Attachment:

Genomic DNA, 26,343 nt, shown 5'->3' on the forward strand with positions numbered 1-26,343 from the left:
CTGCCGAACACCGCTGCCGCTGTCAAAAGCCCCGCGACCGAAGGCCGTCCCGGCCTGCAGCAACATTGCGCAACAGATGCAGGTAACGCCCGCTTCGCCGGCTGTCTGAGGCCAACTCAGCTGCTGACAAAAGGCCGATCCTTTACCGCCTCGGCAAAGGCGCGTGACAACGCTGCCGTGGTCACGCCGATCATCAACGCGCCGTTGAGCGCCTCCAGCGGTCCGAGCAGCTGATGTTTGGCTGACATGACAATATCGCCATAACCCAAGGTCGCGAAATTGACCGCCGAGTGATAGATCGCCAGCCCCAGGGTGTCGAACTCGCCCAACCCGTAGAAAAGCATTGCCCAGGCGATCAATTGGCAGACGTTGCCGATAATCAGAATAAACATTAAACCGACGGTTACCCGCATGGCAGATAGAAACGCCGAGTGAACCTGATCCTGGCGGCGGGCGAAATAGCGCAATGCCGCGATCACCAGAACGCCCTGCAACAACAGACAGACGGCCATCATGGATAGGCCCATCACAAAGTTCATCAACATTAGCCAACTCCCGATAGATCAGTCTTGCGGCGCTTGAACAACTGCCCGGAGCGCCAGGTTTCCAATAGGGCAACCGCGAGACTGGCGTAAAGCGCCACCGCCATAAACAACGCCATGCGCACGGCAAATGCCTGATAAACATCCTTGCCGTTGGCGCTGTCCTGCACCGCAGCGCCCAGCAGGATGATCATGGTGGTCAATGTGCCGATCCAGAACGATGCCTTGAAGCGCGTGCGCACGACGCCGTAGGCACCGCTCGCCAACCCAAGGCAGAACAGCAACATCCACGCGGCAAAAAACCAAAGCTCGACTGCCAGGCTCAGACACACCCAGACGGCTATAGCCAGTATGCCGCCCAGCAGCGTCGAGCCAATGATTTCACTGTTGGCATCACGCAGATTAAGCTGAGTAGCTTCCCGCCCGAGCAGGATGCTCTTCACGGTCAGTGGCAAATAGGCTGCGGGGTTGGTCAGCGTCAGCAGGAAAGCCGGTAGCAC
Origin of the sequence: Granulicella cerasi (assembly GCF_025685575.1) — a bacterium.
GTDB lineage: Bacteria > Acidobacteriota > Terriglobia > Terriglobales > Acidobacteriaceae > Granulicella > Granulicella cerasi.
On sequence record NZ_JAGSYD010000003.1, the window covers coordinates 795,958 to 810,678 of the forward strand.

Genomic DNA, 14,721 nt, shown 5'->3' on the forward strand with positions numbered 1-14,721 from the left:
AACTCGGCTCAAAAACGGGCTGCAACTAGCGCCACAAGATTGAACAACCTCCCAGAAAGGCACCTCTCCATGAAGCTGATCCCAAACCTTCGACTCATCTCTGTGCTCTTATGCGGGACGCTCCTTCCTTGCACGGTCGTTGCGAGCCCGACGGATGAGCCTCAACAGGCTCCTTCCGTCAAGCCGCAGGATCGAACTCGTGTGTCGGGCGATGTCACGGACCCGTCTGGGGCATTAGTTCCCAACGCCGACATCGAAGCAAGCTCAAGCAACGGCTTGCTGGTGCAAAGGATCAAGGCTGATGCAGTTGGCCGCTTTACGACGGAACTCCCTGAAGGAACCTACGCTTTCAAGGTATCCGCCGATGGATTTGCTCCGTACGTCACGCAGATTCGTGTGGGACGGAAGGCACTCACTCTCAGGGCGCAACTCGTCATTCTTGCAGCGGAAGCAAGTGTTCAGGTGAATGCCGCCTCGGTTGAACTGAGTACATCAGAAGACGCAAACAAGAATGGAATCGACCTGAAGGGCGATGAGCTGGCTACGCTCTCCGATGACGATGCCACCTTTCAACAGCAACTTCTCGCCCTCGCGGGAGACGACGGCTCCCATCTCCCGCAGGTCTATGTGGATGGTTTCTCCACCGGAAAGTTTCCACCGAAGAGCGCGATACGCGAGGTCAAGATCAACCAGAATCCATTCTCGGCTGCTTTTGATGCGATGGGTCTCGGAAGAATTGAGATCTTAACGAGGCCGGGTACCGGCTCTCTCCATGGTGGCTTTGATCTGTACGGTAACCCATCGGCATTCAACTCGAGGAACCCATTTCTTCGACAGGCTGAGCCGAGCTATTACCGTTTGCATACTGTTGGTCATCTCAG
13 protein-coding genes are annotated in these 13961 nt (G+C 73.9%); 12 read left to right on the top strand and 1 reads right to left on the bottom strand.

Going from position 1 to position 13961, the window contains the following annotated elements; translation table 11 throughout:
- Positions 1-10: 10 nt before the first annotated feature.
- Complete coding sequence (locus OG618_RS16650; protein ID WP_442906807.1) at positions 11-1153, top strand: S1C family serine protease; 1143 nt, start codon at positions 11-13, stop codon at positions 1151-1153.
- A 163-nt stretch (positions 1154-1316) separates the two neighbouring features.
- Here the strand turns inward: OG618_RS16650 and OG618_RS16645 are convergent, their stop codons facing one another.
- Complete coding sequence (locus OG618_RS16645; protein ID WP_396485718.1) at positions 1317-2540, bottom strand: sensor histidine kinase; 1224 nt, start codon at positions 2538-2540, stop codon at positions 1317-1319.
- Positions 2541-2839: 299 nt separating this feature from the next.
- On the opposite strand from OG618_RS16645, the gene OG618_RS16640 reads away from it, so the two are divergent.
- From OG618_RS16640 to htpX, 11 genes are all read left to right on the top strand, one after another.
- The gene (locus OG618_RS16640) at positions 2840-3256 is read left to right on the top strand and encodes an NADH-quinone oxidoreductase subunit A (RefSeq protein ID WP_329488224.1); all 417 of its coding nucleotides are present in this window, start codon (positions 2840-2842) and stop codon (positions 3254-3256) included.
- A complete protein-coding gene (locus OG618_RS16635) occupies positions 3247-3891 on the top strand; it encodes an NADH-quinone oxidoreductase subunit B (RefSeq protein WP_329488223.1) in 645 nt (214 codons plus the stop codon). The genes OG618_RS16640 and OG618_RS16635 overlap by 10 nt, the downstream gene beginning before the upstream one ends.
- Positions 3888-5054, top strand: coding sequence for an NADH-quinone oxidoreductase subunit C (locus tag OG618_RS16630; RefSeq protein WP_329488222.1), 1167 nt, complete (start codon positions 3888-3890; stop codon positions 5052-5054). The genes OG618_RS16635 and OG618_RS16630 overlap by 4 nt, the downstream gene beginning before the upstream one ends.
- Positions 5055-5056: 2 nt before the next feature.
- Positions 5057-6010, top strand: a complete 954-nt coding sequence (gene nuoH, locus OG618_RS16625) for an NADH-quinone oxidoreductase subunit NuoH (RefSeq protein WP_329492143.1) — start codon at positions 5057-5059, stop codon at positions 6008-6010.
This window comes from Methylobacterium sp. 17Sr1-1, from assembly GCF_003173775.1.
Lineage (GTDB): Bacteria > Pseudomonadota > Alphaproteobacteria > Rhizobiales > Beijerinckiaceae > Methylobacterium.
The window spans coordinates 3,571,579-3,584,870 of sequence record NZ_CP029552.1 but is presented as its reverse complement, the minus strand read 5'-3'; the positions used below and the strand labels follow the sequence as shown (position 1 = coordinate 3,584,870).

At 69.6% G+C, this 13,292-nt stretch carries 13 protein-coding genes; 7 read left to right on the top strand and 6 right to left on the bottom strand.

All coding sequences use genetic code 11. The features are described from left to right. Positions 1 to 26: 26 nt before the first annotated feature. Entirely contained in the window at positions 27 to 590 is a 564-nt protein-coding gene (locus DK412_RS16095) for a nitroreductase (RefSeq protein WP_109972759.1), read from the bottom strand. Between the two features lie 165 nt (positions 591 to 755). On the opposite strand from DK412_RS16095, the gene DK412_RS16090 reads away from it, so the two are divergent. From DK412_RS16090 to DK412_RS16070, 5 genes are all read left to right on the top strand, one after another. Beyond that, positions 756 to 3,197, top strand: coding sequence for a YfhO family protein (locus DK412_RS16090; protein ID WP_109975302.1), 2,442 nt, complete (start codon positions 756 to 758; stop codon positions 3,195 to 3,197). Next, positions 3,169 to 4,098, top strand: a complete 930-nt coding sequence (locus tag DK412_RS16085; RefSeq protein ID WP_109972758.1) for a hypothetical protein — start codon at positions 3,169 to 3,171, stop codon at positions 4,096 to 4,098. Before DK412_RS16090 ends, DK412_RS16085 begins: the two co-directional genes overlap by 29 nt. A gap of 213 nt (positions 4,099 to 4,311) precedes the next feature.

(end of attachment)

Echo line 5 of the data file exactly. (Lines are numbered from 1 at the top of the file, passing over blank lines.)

On sequence record NZ_JAGSYD010000003.1, the window covers coordinates 795,958 to 810,678 of the forward strand.